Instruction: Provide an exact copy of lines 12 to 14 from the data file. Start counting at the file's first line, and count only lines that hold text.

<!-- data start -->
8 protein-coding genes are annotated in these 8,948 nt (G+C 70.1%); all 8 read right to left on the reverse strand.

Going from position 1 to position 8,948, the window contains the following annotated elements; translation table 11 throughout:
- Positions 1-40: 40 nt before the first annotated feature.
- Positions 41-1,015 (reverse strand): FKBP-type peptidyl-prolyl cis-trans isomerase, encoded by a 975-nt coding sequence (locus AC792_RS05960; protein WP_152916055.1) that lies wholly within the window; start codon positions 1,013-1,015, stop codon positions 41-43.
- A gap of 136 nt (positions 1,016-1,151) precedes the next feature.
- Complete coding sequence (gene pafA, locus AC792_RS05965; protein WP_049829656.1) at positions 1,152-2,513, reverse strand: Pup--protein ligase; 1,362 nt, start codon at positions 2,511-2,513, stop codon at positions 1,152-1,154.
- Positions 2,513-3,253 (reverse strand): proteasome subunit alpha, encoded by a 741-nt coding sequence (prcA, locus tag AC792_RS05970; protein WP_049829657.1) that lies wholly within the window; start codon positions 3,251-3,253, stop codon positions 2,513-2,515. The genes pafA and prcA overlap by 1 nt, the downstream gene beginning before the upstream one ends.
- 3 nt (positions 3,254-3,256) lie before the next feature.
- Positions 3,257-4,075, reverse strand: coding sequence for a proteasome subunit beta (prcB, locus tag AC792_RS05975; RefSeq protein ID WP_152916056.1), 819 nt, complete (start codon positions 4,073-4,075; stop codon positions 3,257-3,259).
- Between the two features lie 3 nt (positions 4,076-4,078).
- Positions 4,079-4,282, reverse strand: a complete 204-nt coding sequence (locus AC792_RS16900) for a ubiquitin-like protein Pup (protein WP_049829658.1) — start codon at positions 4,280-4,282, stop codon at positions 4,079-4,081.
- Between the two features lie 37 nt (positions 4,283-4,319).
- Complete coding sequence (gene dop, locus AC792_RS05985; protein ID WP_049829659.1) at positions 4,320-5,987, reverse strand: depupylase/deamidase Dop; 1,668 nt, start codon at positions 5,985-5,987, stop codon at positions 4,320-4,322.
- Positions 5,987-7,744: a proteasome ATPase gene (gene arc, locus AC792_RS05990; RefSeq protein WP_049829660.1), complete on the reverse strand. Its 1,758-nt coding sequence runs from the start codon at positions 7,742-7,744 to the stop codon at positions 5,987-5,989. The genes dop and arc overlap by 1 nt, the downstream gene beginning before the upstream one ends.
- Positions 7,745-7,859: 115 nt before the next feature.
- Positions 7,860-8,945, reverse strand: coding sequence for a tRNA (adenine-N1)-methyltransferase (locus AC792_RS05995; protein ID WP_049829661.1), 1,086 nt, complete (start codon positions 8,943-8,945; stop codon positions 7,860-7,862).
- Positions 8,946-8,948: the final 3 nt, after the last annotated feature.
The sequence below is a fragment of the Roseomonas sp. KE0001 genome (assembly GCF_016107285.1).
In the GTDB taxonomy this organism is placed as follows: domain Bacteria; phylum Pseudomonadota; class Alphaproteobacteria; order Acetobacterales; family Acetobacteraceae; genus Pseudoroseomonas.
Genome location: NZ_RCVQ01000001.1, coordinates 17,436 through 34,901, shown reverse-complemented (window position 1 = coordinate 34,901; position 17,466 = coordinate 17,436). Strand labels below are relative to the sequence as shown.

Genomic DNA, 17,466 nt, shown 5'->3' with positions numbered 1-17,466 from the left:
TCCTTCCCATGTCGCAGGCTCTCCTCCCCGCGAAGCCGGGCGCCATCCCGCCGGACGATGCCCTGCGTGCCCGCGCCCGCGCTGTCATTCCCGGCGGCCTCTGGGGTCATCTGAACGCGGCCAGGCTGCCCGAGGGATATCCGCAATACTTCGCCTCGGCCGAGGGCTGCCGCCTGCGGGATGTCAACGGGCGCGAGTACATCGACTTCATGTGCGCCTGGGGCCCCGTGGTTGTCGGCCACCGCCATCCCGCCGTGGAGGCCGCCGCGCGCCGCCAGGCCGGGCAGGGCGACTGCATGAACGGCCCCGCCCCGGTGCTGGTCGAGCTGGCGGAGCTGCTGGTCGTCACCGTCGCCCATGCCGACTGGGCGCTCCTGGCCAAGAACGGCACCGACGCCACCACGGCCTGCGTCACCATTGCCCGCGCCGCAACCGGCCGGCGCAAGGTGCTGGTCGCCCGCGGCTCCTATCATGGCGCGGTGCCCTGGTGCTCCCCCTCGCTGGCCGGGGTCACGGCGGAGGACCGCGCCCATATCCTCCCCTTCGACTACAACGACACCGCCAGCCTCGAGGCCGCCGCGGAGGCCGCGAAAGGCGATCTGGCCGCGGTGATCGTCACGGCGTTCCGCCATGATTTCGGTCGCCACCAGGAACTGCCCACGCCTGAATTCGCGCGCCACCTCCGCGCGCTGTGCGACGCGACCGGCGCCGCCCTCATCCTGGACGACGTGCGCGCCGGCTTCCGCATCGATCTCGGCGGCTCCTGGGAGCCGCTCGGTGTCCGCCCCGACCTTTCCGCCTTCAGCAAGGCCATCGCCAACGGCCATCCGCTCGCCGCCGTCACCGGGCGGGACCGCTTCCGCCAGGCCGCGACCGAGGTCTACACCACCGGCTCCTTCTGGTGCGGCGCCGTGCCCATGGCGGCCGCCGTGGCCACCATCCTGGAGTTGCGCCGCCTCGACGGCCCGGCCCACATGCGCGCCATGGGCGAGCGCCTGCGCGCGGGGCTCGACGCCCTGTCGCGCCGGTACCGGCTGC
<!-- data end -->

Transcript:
- Between the two features lie 37 nt (positions 4,283-4,319).
- Complete coding sequence (gene dop, locus AC792_RS05985; protein ID WP_049829659.1) at positions 4,320-5,987, reverse strand: depupylase/deamidase Dop; 1,668 nt, start codon at positions 5,985-5,987, stop codon at positions 4,320-4,322.
- Positions 5,987-7,744: a proteasome ATPase gene (gene arc, locus AC792_RS05990; RefSeq protein WP_049829660.1), complete on the reverse strand. Its 1,758-nt coding sequence runs from the start codon at positions 7,742-7,744 to the stop codon at positions 5,987-5,989. The genes dop and arc overlap by 1 nt, the downstream gene beginning before the upstream one ends.